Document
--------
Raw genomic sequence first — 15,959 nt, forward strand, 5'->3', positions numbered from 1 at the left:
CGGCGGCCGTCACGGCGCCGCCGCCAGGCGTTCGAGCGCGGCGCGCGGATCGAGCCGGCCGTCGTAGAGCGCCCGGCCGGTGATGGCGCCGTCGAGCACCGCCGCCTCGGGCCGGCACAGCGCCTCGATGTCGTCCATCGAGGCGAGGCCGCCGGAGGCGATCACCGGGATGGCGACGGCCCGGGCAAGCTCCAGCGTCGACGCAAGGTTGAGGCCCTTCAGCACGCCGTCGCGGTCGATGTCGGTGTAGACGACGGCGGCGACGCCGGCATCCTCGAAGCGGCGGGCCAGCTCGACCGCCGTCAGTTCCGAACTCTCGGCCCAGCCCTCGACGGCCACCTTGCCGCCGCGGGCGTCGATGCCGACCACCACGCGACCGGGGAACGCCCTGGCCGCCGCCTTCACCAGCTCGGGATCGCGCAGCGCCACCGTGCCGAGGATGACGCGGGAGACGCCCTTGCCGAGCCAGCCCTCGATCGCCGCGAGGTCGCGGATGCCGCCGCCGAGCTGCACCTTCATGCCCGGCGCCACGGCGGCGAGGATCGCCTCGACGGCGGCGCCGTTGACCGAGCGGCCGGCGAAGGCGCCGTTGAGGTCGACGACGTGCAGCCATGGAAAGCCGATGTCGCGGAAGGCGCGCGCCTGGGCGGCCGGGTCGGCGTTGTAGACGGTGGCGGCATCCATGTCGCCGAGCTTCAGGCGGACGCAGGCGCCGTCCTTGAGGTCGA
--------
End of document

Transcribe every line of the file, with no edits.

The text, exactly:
Raw genomic sequence first — 15,959 nt, forward strand, 5'->3', positions numbered from 1 at the left:
CGGCGGCCGTCACGGCGCCGCCGCCAGGCGTTCGAGCGCGGCGCGCGGATCGAGCCGGCCGTCGTAGAGCGCCCGGCCGGTGATGGCGCCGTCGAGCACCGCCGCCTCGGGCCGGCACAGCGCCTCGATGTCGTCCATCGAGGCGAGGCCGCCGGAGGCGATCACCGGGATGGCGACGGCCCGGGCAAGCTCCAGCGTCGACGCAAGGTTGAGGCCCTTCAGCACGCCGTCGCGGTCGATGTCGGTGTAGACGACGGCGGCGACGCCGGCATCCTCGAAGCGGCGGGCCAGCTCGACCGCCGTCAGTTCCGAACTCTCGGCCCAGCCCTCGACGGCCACCTTGCCGCCGCGGGCGTCGATGCCGACCACCACGCGACCGGGGAACGCCCTGGCCGCCGCCTTCACCAGCTCGGGATCGCGCAGCGCCACCGTGCCGAGGATGACGCGGGAGACGCCCTTGCCGAGCCAGCCCTCGATCGCCGCGAGGTCGCGGATGCCGCCGCCGAGCTGCACCTTCATGCCCGGCGCCACGGCGGCGAGGATCGCCTCGACGGCGGCGCCGTTGACCGAGCGGCCGGCGAAGGCGCCGTTGAGGTCGACGACGTGCAGCCATGGAAAGCCGATGTCGCGGAAGGCGCGCGCCTGGGCGGCCGGGTCGGCGTTGTAGACGGTGGCGGCATCCATGTCGCCGAGCTTCAGGCGGACGCAGGCGCCGTCCTTGAGGTCGA